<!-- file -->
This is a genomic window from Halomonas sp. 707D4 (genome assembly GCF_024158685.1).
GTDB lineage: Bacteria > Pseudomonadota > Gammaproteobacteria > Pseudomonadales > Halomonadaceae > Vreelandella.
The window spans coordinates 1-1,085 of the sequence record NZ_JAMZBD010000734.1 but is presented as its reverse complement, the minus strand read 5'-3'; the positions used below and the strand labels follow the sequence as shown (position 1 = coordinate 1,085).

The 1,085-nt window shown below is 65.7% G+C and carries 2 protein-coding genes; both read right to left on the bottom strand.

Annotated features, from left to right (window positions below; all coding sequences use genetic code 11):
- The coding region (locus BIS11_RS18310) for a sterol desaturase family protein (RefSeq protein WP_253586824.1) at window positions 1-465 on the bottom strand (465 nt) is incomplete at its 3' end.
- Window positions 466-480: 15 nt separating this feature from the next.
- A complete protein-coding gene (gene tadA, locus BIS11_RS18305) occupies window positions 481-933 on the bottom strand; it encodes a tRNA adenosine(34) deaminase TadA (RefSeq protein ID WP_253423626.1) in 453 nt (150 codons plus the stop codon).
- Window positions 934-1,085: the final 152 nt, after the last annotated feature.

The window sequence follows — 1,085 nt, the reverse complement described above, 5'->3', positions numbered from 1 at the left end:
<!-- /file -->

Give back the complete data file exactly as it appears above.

This is a genomic window from Halomonas sp. 707D4 (genome assembly GCF_024158685.1).
GTDB lineage: Bacteria > Pseudomonadota > Gammaproteobacteria > Pseudomonadales > Halomonadaceae > Vreelandella.
The window spans coordinates 1-1,085 of the sequence record NZ_JAMZBD010000734.1 but is presented as its reverse complement, the minus strand read 5'-3'; the positions used below and the strand labels follow the sequence as shown (position 1 = coordinate 1,085).

The 1,085-nt window shown below is 65.7% G+C and carries 2 protein-coding genes; both read right to left on the bottom strand.

Annotated features, from left to right (window positions below; all coding sequences use genetic code 11):
- The coding region (locus BIS11_RS18310) for a sterol desaturase family protein (RefSeq protein WP_253586824.1) at window positions 1-465 on the bottom strand (465 nt) is incomplete at its 3' end.
- Window positions 466-480: 15 nt separating this feature from the next.
- A complete protein-coding gene (gene tadA, locus BIS11_RS18305) occupies window positions 481-933 on the bottom strand; it encodes a tRNA adenosine(34) deaminase TadA (RefSeq protein ID WP_253423626.1) in 453 nt (150 codons plus the stop codon).
- Window positions 934-1,085: the final 152 nt, after the last annotated feature.

The window sequence follows — 1,085 nt, the reverse complement described above, 5'->3', positions numbered from 1 at the left end: